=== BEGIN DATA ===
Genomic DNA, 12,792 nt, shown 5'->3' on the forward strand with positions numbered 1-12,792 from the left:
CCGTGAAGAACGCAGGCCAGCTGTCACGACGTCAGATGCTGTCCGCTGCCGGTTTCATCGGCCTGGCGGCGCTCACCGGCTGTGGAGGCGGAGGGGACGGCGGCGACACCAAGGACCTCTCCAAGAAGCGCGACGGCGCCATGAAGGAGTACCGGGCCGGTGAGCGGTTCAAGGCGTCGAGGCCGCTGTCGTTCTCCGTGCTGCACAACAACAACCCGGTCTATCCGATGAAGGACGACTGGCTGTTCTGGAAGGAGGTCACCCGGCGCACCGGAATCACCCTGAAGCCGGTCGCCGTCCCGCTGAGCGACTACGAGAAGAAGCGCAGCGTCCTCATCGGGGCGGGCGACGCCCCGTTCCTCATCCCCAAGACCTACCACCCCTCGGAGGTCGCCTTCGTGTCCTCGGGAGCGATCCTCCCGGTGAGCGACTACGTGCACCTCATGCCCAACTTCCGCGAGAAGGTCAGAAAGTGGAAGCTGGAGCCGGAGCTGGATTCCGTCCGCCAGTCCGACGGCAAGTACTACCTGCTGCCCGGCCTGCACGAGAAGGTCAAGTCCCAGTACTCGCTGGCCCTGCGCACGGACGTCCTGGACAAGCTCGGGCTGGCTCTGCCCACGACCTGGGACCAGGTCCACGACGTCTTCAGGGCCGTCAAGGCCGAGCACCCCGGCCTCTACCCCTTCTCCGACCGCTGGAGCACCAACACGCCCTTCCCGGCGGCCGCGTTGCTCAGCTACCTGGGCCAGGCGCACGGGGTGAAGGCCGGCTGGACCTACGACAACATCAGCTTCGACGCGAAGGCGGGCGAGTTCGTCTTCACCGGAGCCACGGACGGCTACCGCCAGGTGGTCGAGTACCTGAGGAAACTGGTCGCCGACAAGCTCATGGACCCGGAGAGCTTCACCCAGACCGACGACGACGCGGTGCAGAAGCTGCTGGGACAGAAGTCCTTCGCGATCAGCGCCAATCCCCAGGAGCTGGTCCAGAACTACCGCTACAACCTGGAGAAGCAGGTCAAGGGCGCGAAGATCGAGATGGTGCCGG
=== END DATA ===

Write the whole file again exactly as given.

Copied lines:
Genomic DNA, 12,792 nt, shown 5'->3' on the forward strand with positions numbered 1-12,792 from the left:
CCGTGAAGAACGCAGGCCAGCTGTCACGACGTCAGATGCTGTCCGCTGCCGGTTTCATCGGCCTGGCGGCGCTCACCGGCTGTGGAGGCGGAGGGGACGGCGGCGACACCAAGGACCTCTCCAAGAAGCGCGACGGCGCCATGAAGGAGTACCGGGCCGGTGAGCGGTTCAAGGCGTCGAGGCCGCTGTCGTTCTCCGTGCTGCACAACAACAACCCGGTCTATCCGATGAAGGACGACTGGCTGTTCTGGAAGGAGGTCACCCGGCGCACCGGAATCACCCTGAAGCCGGTCGCCGTCCCGCTGAGCGACTACGAGAAGAAGCGCAGCGTCCTCATCGGGGCGGGCGACGCCCCGTTCCTCATCCCCAAGACCTACCACCCCTCGGAGGTCGCCTTCGTGTCCTCGGGAGCGATCCTCCCGGTGAGCGACTACGTGCACCTCATGCCCAACTTCCGCGAGAAGGTCAGAAAGTGGAAGCTGGAGCCGGAGCTGGATTCCGTCCGCCAGTCCGACGGCAAGTACTACCTGCTGCCCGGCCTGCACGAGAAGGTCAAGTCCCAGTACTCGCTGGCCCTGCGCACGGACGTCCTGGACAAGCTCGGGCTGGCTCTGCCCACGACCTGGGACCAGGTCCACGACGTCTTCAGGGCCGTCAAGGCCGAGCACCCCGGCCTCTACCCCTTCTCCGACCGCTGGAGCACCAACACGCCCTTCCCGGCGGCCGCGTTGCTCAGCTACCTGGGCCAGGCGCACGGGGTGAAGGCCGGCTGGACCTACGACAACATCAGCTTCGACGCGAAGGCGGGCGAGTTCGTCTTCACCGGAGCCACGGACGGCTACCGCCAGGTGGTCGAGTACCTGAGGAAACTGGTCGCCGACAAGCTCATGGACCCGGAGAGCTTCACCCAGACCGACGACGACGCGGTGCAGAAGCTGCTGGGACAGAAGTCCTTCGCGATCAGCGCCAATCCCCAGGAGCTGGTCCAGAACTACCGCTACAACCTGGAGAAGCAGGTCAAGGGCGCGAAGATCGAGATGGTGCCGG